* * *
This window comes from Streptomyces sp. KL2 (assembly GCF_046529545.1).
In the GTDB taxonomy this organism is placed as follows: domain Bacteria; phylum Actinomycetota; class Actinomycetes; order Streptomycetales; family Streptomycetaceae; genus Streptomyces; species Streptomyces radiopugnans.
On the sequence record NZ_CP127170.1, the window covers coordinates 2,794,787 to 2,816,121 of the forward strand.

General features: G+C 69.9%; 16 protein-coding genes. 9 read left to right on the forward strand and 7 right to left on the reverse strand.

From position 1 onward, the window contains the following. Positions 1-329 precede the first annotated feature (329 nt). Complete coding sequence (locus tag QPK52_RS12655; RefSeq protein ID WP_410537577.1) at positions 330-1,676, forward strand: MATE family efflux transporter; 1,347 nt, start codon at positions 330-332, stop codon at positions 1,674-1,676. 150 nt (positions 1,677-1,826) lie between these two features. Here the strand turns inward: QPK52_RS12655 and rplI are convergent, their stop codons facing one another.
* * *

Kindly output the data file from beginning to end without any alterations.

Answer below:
This window comes from Streptomyces sp. KL2 (assembly GCF_046529545.1).
In the GTDB taxonomy this organism is placed as follows: domain Bacteria; phylum Actinomycetota; class Actinomycetes; order Streptomycetales; family Streptomycetaceae; genus Streptomyces; species Streptomyces radiopugnans.
On the sequence record NZ_CP127170.1, the window covers coordinates 2,794,787 to 2,816,121 of the forward strand.

General features: G+C 69.9%; 16 protein-coding genes. 9 read left to right on the forward strand and 7 right to left on the reverse strand.

From position 1 onward, the window contains the following. Positions 1-329 precede the first annotated feature (329 nt). Complete coding sequence (locus tag QPK52_RS12655; RefSeq protein ID WP_410537577.1) at positions 330-1,676, forward strand: MATE family efflux transporter; 1,347 nt, start codon at positions 330-332, stop codon at positions 1,674-1,676. 150 nt (positions 1,677-1,826) lie between these two features. Here the strand turns inward: QPK52_RS12655 and rplI are convergent, their stop codons facing one another.